“When I appeared on the red carpet, I was overwhelmed with a mix ofanxiety, confidence, something verging on suffocation. I kept telling myself: There’s no going back. You must do your best,” Isaac recalled.

His role as the crown prince in “Tam Cam: The Untold Story” came shortly after he was announced the runner-up of "The Remix," one of Vietnam’s most-watched singing reality shows.

Issac’s success on the show led to several offers which he turned down in order to devote an entire six months to the feature-length movie.

Within just a short period, he mastered martial arts, fencing, horse riding, along with developing the talk and walk of an old-time royal.

He revealed that he donned the same black suit on the 2016 Busan film festival’s red carpet, during his promotion of the film at the fest’s project markets, while claiming the award during the presentation ceremony.


International award winning actor-singer Isaac Pham. Courtesy of Isaac Pham

After six years in showbiz, the local teens' “prince of the dreams” has now matured.

“In my late 20s, I now allow myself to become more involved in different artistic spheres which spark my true feelings and inspiration, rather than because I was pressured by audience expectations. If one keeps trying to live up to others’ expectations, their life will be meaningless,” he said.

Nguyen Phi Phi Anh

Nguyen Phi Phi Anh, a theatrical and film directing major at a U.S. university, looks like a teenager, with his small build, childlike face, and casual dress, but behind the 26-year-old’s misleading appearance is a rich personality full of enigmatic contrasts.

The young artist’s nearly 40 Broadway-style performances, each written, directed, and produced by himself, have been staged at L'Espace, 24 Trang Tien Street, Hoan Kiem District, Hanoi since October 2016.

The compendium of three productions, divided into 35 shows, included "Dem He Sau Cuoi" (Last Night after the Summer), "Goc Pho Danh Vong" (Corner of Fame), and "Mong Uoc Khong Xa Voi" (The Plausible Dream).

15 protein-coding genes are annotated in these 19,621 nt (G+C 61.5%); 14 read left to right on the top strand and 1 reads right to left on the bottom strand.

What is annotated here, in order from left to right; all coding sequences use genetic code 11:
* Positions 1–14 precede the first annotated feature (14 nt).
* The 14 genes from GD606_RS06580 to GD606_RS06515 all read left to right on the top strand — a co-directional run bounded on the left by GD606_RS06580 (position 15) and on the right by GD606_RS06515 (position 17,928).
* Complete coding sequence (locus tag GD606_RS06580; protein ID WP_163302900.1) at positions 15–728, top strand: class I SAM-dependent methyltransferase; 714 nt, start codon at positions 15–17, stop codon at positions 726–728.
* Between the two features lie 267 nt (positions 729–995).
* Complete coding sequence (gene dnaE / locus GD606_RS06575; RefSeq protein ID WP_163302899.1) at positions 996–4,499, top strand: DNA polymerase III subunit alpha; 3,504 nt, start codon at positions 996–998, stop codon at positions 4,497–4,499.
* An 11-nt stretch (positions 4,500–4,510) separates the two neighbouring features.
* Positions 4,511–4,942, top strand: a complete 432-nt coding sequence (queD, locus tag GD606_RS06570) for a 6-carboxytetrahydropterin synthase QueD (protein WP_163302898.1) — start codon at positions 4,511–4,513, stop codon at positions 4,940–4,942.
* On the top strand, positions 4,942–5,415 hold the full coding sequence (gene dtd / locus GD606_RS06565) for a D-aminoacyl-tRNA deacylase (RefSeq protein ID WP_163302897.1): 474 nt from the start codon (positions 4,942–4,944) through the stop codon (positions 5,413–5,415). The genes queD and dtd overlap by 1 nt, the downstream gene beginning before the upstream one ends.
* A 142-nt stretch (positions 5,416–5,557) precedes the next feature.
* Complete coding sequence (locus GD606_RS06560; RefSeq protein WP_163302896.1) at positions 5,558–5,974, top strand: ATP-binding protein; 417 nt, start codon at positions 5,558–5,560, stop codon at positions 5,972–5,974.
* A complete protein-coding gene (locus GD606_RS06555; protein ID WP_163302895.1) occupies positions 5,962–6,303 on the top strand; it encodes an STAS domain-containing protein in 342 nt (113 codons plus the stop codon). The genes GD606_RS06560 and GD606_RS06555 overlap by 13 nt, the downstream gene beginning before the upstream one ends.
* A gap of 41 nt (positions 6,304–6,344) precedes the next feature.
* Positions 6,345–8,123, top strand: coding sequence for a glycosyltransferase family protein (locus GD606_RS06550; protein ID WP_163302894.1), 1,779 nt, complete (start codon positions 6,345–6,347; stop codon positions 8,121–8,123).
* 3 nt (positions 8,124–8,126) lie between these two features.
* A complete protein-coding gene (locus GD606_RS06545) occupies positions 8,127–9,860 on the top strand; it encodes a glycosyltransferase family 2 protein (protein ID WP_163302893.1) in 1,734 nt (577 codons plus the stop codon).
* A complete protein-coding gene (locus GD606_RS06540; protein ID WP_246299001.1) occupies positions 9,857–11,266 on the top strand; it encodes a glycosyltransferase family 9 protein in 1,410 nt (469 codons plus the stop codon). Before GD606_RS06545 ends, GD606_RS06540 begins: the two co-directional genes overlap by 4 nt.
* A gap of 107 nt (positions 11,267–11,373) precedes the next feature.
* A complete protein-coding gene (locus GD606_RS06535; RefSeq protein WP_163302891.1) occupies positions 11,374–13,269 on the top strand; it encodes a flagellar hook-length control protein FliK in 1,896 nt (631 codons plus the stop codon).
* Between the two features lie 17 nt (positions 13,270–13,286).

The performances, part of his "Hope" project, seek to provide a more profound window into Broadway musicals.

Though some of the actors in Anh’s plays have been involved in reality TV, most of the cast are still amateurs.


Vietnamese musical writer-director Nguyen Phi Phi Anh, a student at a U.S. college. Courtesy of Nguyen Phi Phi Anh

"Dem He Sau Cuoi" and "Goc Pho Danh Vong" were previously performed in 2012 and 2013 and were enthusiastically embraced by the audience.

Each performance features excerpts from world-famed classic musicals, with the lyrics rewritten in Vietnamese by Anh and various recent hits from global music charts by renowned singers.

Anh shared that back in 2011, during an internship in Hanoi, he was chilled at the prospect of writing scripts for Vietnamese musicals.

He then merged the knowledge and skills acquired from his theatrical and film directing undergraduate course at Hampshire College in Massachusetts with his own contemplative thoughts about today’s Vietnamese society.

The aspiring playwright said that he is ready to surmount his lingering fright to produce new plays.


A scene from "Dem He Sau Cuoi" (Last Night after the Summer), one of Nguyen Phi Phi Anh’s acclaimed musicals. Photo: Tuoi Tre

Like us on Facebook or follow us on Twitter to get the latest news about Vietnam!

There is no comment

Please Sign up or Login to comment.

Top page